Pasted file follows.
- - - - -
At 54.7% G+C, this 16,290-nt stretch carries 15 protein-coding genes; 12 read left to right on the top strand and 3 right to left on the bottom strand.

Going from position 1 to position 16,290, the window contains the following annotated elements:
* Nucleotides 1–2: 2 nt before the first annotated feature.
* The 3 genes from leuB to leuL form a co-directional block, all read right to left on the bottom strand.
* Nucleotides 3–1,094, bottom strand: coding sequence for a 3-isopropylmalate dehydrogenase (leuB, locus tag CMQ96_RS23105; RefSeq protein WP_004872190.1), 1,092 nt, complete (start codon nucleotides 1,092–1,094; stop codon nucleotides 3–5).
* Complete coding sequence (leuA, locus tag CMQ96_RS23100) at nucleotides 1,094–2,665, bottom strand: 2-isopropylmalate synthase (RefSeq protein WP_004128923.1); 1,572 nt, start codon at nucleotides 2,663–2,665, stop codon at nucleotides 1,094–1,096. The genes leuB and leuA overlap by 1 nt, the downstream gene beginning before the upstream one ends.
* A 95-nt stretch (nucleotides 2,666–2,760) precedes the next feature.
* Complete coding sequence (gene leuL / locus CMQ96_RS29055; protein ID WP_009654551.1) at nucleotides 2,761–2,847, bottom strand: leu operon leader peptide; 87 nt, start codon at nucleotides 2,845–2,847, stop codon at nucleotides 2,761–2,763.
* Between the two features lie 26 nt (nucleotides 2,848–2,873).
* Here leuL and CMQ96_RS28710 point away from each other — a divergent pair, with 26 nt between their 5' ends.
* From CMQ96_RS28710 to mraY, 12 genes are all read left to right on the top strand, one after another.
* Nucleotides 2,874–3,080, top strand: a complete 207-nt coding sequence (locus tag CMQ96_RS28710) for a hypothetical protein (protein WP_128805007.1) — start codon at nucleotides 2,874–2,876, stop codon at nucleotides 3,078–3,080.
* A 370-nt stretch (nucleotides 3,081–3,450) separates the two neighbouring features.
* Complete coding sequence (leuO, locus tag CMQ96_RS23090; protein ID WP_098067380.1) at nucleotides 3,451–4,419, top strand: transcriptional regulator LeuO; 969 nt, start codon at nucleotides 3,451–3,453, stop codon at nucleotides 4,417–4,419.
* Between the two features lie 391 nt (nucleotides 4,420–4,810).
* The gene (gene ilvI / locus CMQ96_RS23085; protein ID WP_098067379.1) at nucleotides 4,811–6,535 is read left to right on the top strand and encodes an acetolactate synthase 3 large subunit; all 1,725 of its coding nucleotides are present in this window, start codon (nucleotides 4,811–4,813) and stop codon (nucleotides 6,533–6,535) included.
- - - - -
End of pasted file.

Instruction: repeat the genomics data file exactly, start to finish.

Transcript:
At 54.7% G+C, this 16,290-nt stretch carries 15 protein-coding genes; 12 read left to right on the top strand and 3 right to left on the bottom strand.

Going from position 1 to position 16,290, the window contains the following annotated elements:
* Nucleotides 1–2: 2 nt before the first annotated feature.
* The 3 genes from leuB to leuL form a co-directional block, all read right to left on the bottom strand.
* Nucleotides 3–1,094, bottom strand: coding sequence for a 3-isopropylmalate dehydrogenase (leuB, locus tag CMQ96_RS23105; RefSeq protein WP_004872190.1), 1,092 nt, complete (start codon nucleotides 1,092–1,094; stop codon nucleotides 3–5).
* Complete coding sequence (leuA, locus tag CMQ96_RS23100) at nucleotides 1,094–2,665, bottom strand: 2-isopropylmalate synthase (RefSeq protein WP_004128923.1); 1,572 nt, start codon at nucleotides 2,663–2,665, stop codon at nucleotides 1,094–1,096. The genes leuB and leuA overlap by 1 nt, the downstream gene beginning before the upstream one ends.
* A 95-nt stretch (nucleotides 2,666–2,760) precedes the next feature.
* Complete coding sequence (gene leuL / locus CMQ96_RS29055; protein ID WP_009654551.1) at nucleotides 2,761–2,847, bottom strand: leu operon leader peptide; 87 nt, start codon at nucleotides 2,845–2,847, stop codon at nucleotides 2,761–2,763.
* Between the two features lie 26 nt (nucleotides 2,848–2,873).
* Here leuL and CMQ96_RS28710 point away from each other — a divergent pair, with 26 nt between their 5' ends.
* From CMQ96_RS28710 to mraY, 12 genes are all read left to right on the top strand, one after another.
* Nucleotides 2,874–3,080, top strand: a complete 207-nt coding sequence (locus tag CMQ96_RS28710) for a hypothetical protein (protein WP_128805007.1) — start codon at nucleotides 2,874–2,876, stop codon at nucleotides 3,078–3,080.
* A 370-nt stretch (nucleotides 3,081–3,450) separates the two neighbouring features.
* Complete coding sequence (leuO, locus tag CMQ96_RS23090; protein ID WP_098067380.1) at nucleotides 3,451–4,419, top strand: transcriptional regulator LeuO; 969 nt, start codon at nucleotides 3,451–3,453, stop codon at nucleotides 4,417–4,419.
* Between the two features lie 391 nt (nucleotides 4,420–4,810).
* The gene (gene ilvI / locus CMQ96_RS23085; protein ID WP_098067379.1) at nucleotides 4,811–6,535 is read left to right on the top strand and encodes an acetolactate synthase 3 large subunit; all 1,725 of its coding nucleotides are present in this window, start codon (nucleotides 4,811–4,813) and stop codon (nucleotides 6,533–6,535) included.